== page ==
Tuesday, January 14, 2020

Hale and Hearty - Health and Beauty in the Human Person, Part 1

What is health? What does it mean to be healthy? We use the word all the time, but could you define it? And does it even matter?

In this article, I argue that the best doctors will be aware of what human health is to be able to treat them. Furthermore, to know what health is requires them to understand what a human person is, which means the study and acceptance of Christian anthropology. I argue that the very best doctor - or health practitioner of any description - will do more than grasp this intellectually but will relate to the patient as a human person. To relate with a patient fully involves more than simply the adoption of Christian morality. It is a Christian formation, with the liturgy and mystagogical catechesis at its heart that will most powerfully form a good doctor. The article will be presented in two parts. In today's I try to establish a good working definition of health and why it is important to do so. In part two, which will be posted on Thursday, I discuss why the best doctor, one who can help a patient to achieve this ideal, will be one who relates to others as a Christian. I explain why, in my view, such a doctor will be one who deeply appreciates also the beauty of the human person and is formed supernaturally as a Christian through a mystagogical catechesis with the worship of God at its heart.

A Visit to the Quack, by Hogarth, English 18th century. We can expect better today as the treatment of bodily ailments has improved dramatically, but to what end?
Given that health is something we all desire, one would imagine we could say what it is, but in fact and perhaps surprisingly, it’s not that easy. When I looked up the word in an online dictionary it defined it as a negative: a state of being free from illness or injury. This, surely, is inadequate? For while it tells us what we don’t want - illness and injury - it doesn’t define the good that we do want, health.
Philosophically, it seems to be an inversion: the usual approach is to define the good as an entity and consider evil to be a distortion that restricts or reduces what is good. So by this approach, illness, and injury, as human evils, would be defined as privations of health. But if we cannot say what health is, we cannot say what a privation of health is, and accordingly, we can’t say what illness is either. So a definition of health-based upon an absence of something argument is a circular definition, effectively health is the absence of ill-health!

The right wing of Rogier van der Weiden’s Altarpiece of the Seven Sacraments, ca. 1445-50, depicting Holy Orders, Matrimony, and the Anointing of the Sick. (Public domain image from Wikimedia Commons, cropped.)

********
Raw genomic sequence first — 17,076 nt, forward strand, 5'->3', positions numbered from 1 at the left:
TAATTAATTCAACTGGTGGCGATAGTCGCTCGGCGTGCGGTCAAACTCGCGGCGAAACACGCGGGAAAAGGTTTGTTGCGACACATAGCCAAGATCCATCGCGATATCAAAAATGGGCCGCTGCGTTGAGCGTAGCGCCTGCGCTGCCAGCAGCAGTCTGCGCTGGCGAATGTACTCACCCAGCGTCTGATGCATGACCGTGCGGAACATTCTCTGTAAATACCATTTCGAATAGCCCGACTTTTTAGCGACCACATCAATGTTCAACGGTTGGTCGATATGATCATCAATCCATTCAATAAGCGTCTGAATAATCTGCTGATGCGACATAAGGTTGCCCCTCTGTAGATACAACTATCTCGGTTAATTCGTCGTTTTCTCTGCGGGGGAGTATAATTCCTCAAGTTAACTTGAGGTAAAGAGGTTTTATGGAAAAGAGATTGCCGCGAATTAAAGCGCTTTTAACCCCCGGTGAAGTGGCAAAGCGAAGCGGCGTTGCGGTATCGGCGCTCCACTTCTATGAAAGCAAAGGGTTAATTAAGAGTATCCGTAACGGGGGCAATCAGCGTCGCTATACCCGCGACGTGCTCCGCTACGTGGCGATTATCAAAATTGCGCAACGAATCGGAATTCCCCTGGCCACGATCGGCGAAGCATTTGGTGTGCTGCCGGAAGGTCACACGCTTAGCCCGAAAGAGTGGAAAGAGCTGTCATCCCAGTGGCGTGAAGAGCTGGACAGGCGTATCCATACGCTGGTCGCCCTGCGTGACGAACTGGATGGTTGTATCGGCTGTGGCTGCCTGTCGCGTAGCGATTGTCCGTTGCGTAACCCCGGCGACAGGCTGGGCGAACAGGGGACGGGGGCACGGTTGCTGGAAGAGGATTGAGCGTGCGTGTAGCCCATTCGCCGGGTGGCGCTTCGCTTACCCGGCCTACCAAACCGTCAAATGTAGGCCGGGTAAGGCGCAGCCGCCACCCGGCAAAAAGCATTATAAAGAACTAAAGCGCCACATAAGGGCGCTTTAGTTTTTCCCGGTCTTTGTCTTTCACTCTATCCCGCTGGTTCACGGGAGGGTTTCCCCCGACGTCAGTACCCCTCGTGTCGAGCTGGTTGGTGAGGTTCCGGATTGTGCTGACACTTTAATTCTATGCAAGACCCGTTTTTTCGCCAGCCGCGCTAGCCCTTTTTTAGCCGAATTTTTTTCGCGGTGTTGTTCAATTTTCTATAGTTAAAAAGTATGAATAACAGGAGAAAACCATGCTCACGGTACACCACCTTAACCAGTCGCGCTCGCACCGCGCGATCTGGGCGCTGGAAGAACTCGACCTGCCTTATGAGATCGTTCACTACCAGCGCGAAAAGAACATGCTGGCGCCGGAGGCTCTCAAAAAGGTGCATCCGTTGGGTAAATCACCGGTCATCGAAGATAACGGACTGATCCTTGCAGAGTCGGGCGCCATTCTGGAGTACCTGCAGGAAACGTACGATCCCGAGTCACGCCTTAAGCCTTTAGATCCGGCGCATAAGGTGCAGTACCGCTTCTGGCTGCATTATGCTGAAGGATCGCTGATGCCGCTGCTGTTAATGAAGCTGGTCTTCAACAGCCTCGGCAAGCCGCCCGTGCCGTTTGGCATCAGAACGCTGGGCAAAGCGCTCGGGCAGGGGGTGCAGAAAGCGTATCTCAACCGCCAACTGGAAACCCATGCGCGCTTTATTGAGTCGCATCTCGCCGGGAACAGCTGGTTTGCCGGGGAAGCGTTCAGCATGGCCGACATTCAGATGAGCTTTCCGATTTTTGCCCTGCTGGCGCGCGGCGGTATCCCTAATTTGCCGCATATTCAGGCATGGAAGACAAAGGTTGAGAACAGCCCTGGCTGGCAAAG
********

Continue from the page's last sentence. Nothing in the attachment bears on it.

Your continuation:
Perhaps we might suggest that health is an attribute of the human person that can be equated to a wholeness of being? This seems to be better, but still, it doesn’t quite fit. We can imagine a situation where we have an amputee or a blind man, for example, who would not be considered a whole person, could nevertheless be considered healthy.

Looking further, the World Health Organization - which, given their name, you would think ought to know - defines health as follows: Health is a state of complete physical, mental and social well-being, and not merely the absence of disease or infirmity. Similarly, Medical News Today, in an article aptly entitled, What is Good Health?, defined health as a state of complete emotional and physical well-being. Healthcare exists to help people maintain this optimal state of health.

The Barber Surgeon by Adriaen Brouwer, Flemish, 17th century. If we view limit our idea of the human person to body-as-machine, then aren't our modern doctors just glorified and highly-trained barbers? I would argue so, except that at least the barber is usually sufficiently interested you as a person to ask you where you're going for your holidays. No doctor has ever asked me that! 
These seem to be getting closer, but in order to understand what these definitions really mean, we need to have a clear understanding of what we mean by physical, mental, social or emotional well-being and unless we can do that, we are still stuck. Well-being is described in the dictionary as a state of health, happiness, and prosperity. This still leaves us floundering somewhat with another circular definition: health is well-being and well-being is health.

Well-being as a state of happiness, the second part of the definition above, does seem to be a better starting point; however. I think we can disregard serious consideration of prosperity - success in material terms - which is only important to the degree that it contributes to happiness, as it seems reasonable to assume that the happy person possesses all the prosperity they need.

So while happiness is not the same thing as health, there is a strong connection, and this will be our starting point in the consideration of what health is. In order to establish what that connection is, we need to consider first why it is important to know what health is.

Why worry about the definition of health?
This matters. Unless our healthcare providers have a clear answer as to what health is, precisely, then every time we go to the doctor’s surgery or the hospital we cannot be sure that he really is trying to make us healthy! Try asking your doctor what he thinks health is and you may be disturbed to find out that he doesn’t really know.